Another type of renewable energy that can be considered comparatively clean is derived from biomass. Biomass contains organic materials such as industrial waste, agricultural waste, wood, and bark. They can directly burn-in specially designed power plants. It burns cleaner than coal because it contains less sulfur which reduces sulfur dioxide when burning.

It can also be made to decay using microbes to produce methane that is later use as fuel. Although it called a low-carbon alternative, it produces a certain amount of carbon dioxide while burning. Indirectly it breaks important ecosystems such as forests and grasslands that play a significant role in carbon storage. Therefore, it cannot consider completely clean.

4. Nuclear Power

Nuclear power recognized as a ‘clean energy’ source because it does not deliver any harmful carbon effusions, but it is a non-renewable energy. Its installation operations and management are more expensive than others.

The safety factor is another important thing to consider when using and disposing of radioactive materials. Radioactive toxicity and radioactive pollution are very real threats during the Chernobyl disaster 1986 (industrial accident) and Fukushima Dachi nuclear disaster 2017 (natural disaster due to tsunami). It can consider clean but should be classified under “dangerous”.

Recent Developments in Renewable Energy

Development in renewable energy is becoming as exciting as research and development teams first come up with unimaginable and innovative ideas.

From converting concrete roads and parking lots to solar roadways, to solar vehicles and surrounding communities mining asteroids into outer space, there is no limit to the ability of humans to think and adapt.

Biofuel Production Using Algae

Ethanol produced from corn has used to mix with gasoline. But ethanol degradation has side effects. New research is converting algae to renewable fuel butanol. This alga survives on nitrogen, phosphorus incense, and carbon dioxide.

They harvested and dried every 5-8 days. Carbohydrates extract and convert into natural sugars, which are ferment to produce butyric, lactic, and acetic acids. Butanol produced by further fermentation of butyric acid and is a low-cost replacement for ethanol.

One advantage of using algae is seen when it is grown in aquatic bodies which are dead zones. Dead areas are contaminated by fertilizer runoff consisting of nitrogen and phosphorus and do not survive here. Algae flourish here and this can result in the cleanliness of a river or lake and thus the process can be environmentally friendly.

Battery capabilities progress

Increased battery capabilities will improve the storage capabilities of the additional power produced. These advances come in the form of large utility-scale energy storage systems, extending new materials beyond micro-grids, faster and more efficient superconductors, and current lithium-ion batteries. New designs for batteries and new chemistry are developing.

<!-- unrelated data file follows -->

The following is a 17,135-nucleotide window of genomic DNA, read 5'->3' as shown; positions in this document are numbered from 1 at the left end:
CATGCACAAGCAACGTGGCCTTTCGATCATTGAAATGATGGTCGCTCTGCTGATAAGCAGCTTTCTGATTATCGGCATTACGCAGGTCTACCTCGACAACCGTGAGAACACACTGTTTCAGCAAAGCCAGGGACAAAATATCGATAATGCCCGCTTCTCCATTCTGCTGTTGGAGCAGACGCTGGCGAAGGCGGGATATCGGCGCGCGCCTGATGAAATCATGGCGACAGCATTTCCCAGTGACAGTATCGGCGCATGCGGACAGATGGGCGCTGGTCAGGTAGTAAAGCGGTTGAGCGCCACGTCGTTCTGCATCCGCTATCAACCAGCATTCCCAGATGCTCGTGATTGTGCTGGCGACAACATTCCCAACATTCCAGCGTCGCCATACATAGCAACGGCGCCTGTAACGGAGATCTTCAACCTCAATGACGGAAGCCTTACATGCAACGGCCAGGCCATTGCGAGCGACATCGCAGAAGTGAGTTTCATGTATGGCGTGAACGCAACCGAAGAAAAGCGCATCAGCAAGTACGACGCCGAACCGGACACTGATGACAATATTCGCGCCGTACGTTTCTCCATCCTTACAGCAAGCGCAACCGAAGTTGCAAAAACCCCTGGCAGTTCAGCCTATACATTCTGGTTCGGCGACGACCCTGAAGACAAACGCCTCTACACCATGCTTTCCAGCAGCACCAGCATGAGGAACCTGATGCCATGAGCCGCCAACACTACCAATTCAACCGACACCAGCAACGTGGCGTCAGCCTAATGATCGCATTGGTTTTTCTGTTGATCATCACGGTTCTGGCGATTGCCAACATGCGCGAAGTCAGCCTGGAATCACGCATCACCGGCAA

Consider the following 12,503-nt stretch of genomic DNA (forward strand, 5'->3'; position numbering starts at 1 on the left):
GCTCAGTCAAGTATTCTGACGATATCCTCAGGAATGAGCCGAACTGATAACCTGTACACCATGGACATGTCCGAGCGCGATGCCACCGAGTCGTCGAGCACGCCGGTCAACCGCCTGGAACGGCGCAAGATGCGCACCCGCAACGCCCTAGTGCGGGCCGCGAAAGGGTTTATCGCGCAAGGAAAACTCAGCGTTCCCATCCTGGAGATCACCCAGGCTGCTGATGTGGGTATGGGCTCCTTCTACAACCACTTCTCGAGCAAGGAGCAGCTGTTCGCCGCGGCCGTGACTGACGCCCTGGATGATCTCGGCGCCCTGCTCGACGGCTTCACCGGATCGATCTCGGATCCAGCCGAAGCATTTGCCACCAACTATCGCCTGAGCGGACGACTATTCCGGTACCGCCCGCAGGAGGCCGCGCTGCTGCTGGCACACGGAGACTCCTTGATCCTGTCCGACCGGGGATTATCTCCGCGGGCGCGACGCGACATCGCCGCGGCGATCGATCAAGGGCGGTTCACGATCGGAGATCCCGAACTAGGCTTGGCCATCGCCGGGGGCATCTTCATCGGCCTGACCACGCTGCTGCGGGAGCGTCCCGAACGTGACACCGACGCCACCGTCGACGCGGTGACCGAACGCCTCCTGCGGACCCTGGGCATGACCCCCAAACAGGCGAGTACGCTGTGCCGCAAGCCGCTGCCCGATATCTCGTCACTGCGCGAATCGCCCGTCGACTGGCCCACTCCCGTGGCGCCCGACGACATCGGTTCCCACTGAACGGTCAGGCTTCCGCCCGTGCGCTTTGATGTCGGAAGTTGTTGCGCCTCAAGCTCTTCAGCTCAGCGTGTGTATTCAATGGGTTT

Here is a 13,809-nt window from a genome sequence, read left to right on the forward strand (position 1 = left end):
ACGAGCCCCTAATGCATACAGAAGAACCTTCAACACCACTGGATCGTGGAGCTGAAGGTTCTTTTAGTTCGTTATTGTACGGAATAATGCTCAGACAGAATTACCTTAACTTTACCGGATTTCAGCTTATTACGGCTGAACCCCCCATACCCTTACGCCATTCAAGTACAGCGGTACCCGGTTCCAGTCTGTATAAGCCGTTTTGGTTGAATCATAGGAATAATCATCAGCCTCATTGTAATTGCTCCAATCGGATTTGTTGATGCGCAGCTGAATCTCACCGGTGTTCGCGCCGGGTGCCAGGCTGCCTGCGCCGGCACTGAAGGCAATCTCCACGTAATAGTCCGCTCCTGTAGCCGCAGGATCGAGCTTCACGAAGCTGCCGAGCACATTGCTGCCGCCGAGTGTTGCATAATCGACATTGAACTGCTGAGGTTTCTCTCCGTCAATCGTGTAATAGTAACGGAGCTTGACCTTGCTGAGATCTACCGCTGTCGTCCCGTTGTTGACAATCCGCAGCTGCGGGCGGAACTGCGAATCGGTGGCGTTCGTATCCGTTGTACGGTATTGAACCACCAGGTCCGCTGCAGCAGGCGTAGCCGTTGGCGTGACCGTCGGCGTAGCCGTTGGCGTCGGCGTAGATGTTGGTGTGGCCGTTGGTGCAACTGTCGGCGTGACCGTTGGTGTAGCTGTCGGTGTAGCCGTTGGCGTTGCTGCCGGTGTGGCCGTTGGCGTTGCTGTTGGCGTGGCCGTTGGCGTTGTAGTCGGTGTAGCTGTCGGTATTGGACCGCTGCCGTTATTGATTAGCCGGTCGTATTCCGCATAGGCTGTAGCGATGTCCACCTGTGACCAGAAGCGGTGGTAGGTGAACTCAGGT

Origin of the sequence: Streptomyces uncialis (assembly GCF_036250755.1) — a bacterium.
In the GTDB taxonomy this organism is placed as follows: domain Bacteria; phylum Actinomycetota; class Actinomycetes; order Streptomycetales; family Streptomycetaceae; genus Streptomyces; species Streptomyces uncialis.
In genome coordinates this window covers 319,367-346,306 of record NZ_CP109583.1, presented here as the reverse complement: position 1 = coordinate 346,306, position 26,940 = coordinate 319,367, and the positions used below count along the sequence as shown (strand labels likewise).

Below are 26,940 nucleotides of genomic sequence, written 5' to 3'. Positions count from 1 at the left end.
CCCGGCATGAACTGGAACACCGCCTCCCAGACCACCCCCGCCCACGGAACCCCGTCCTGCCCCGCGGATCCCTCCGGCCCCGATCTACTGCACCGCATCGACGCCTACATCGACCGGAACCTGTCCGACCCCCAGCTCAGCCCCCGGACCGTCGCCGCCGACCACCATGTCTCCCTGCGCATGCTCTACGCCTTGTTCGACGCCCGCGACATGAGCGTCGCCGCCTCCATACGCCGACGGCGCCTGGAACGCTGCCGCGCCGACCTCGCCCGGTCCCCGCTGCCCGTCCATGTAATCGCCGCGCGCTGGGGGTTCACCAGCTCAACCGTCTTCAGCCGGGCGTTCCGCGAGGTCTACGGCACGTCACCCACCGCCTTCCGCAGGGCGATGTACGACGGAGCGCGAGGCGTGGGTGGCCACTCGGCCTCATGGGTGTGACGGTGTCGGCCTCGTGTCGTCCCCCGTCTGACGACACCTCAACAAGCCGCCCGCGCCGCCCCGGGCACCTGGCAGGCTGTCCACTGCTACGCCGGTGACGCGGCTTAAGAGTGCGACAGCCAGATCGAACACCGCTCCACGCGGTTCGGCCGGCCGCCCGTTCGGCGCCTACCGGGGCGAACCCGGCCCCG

Smart grid technology

As our electric infrastructure era smart grid technology pushed to do more generation and transmission, as it originally designs to do, modernizing the grid makes it smarter and more flexible. This will reduce the frequency and duration of power outages, reduce the effects of hurricanes, and restore service faster.

There will be better safety, lower peak load, better integration of refurbishment, and lower operating costs. The technology evolves into advanced sensors, digital meter advanced relays, automatic feeder switches, and batteries.

Marine technology

Marine technology recommends harnessing wave and tidal energy from the oceans: marine energy is the next player in the energy market after wind energy and solar energy. The rising waters of oceans and rivers produce large amounts of energy and can be exploited.

There are some obstacles to overcome the unpredictability of the wave intensity and its intermittency. Suitable locations for installing tidal power plants are in hazardous and harsh environments. Also being studied is the impact of equipment on marine ecosystems.


A material call percocyte is testing in solar cells to increase cell efficiency. It is now able to convert 23% of sunlight into electricity. Work is being done to make these cells sustainable for long term use (at least 20 years which is the average lifetime of a solar panel).

The water Split into oxygen and hydrogen

One of the most promising ideas for storing renewable energy is to use additional electricity to Split water into oxygen and hydrogen. Hydrogen has many uses in the industry and can use to power hydrogen fuel cell cars.

Splitting water using a precious metal catalyst such as platinum or ruthenium was an expensive process and require large amounts of energy. New developments use inexpensive nickel and iron to make the high-quality catalyst required for this reaction.

Millions of dollars are being invested in research methods and materials to improve the efficiency with which we are able to extract energy from renewable sources. We can think that the sky is the limit here.

Tobacco farmers are being asked to convert their farms into solar farms. There have been (very rich) people who are exploring the possibilities of finding resources from outer space. Depths of the sea, volcanoes, microbes are being studied. The behavior of plants and animals is studied to improve machines and grids. The sky cannot be the limit here.